Hiking in the Japanese Alps

Outside of Mt Fuji, I didn’t associate Japan with hiking. Once we started planning our inaugural BURTSandBORTZ adventure to follow the Springboks around Japan for the 2019 Rugby World Cup, however, we learnt that mountains make up two thirds of the country and quickly realised how much hiking there was to do. One area that really caught our attention was the Japanese Alps. The Japanese Alps is in fact made up of three large mountain ranges – the Hida Mountains (Northern Alps), Kiso Mountains (Central Alps) and Akaishi Mountains (Southern Alps), and following a wonderfully foodie stop-over in Takayama, which included taking a cooking course, we would be enjoying a few days exploring the Northern Alps in the Chubusangaku National Park.

No private cars are allowed in the National Park so we parked at Hirayu Onsen and caught the shuttle bus to the Kamikochi Visitors Centre. We picked up a map, refilled water bottles and were soon off for 4 days of hiking. We were greeted with a stunning view across the river as we crossed the Kappabashi bridge and set off through the forest. Jagged peaks, some rocky and others forest-covered, rose high above the thick forest and the river was beautifully clear. It was a gorgeous day – sunny and blue skies – and we were nicely sheltered by the forest.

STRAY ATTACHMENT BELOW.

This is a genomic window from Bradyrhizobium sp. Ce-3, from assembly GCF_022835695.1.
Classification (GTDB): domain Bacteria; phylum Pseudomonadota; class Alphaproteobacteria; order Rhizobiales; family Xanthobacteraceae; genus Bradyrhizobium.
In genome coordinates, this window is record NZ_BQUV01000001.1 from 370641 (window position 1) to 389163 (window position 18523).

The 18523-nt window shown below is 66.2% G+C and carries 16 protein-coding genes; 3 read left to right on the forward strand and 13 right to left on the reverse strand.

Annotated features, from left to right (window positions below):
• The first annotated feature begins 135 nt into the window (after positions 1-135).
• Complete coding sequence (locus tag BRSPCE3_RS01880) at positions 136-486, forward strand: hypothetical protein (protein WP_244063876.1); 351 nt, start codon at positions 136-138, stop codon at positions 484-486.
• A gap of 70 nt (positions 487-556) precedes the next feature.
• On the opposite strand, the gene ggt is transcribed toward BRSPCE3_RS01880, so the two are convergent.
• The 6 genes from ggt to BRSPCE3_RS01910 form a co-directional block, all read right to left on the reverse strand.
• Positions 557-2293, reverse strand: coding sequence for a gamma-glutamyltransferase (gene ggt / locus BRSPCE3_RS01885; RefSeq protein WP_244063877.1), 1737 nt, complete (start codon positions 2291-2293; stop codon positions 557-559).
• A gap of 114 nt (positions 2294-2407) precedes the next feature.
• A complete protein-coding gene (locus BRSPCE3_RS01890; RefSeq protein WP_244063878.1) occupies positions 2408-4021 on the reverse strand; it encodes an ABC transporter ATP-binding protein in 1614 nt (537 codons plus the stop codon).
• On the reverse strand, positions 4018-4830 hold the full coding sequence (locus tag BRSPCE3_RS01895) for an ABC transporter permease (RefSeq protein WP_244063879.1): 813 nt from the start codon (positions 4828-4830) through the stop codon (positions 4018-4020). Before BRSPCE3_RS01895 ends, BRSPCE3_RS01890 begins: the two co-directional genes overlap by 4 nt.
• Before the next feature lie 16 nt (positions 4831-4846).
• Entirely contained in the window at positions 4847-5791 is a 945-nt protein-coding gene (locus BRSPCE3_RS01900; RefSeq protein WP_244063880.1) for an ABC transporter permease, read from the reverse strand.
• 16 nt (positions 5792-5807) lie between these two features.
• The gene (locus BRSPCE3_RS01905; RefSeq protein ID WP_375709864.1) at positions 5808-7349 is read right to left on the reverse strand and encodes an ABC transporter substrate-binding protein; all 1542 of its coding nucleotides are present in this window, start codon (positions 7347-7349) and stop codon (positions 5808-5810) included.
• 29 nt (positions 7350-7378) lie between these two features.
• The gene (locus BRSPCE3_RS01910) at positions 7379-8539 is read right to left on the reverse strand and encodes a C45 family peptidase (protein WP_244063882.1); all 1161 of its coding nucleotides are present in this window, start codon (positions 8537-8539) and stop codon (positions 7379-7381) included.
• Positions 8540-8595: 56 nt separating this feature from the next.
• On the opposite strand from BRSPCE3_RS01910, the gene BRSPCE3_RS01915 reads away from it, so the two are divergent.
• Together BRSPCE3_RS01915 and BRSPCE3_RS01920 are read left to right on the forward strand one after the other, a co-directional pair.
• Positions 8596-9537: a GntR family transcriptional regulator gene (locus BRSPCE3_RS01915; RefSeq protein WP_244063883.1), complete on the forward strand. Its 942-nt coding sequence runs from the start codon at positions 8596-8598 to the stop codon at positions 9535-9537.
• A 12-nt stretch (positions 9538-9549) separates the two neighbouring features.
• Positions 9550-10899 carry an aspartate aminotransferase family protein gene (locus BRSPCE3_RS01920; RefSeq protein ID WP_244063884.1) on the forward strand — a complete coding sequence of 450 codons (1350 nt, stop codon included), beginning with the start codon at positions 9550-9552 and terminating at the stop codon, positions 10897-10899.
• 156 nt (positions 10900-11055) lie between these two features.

Views from the Kappabashi bridge

It was flat and easy walking along a well maintained trail following the Azusa river through the lush and dense forest, with various peaks popping into view throughout the day. We passed two lovely wooden huts before arriving at our accommodation for the night – Yarisawwa Lodge. The Lodge had fantastic facilities; including a tour favourite onsen, an area for playing cards and a drying room, and the meals were delicious!

Like most accommodation throughout Japan there are strict rules on shoes – it’s shoes off at the door and no shoes on the wooden floors with slippers provided for the hut and separate pairs provided for the toilets.

After a few games of cards and a couple of beers, it was lights out at 8.30 and an early start with breakfast served sharply at 5am! It was a beautifully clear morning and the sun hadn’t yet popped over the mountain as we set off just after six.

Initially it was a gentle incline through the valley before we started climbing steeply with the sharp summit of Mt Yarigatake, the highest peak in the Alps at 3,180m, dominating the clear skyline. The valley was a mix of colours- green, brown and orange, and framed by a beautiful blue sky.

Heading towards Mt Yarigatake

After a welcome snack at the Yarigatake Sessho Hut, we climbed up onto the ridge, purchased our helmets and made our way to the base of Mt Yarigatake. From here it was a crazy scramble up steep ladders, using chains in places and hands in others, to clamber over rocks and make our way to the peak, from which we had unbelievably clear 360 views with peaks, and huts, in every direction. I hadn’t appreciated how many huts there are (42 it turns out) so you could walk for as long as your budget and/or legs allowed.

Summit views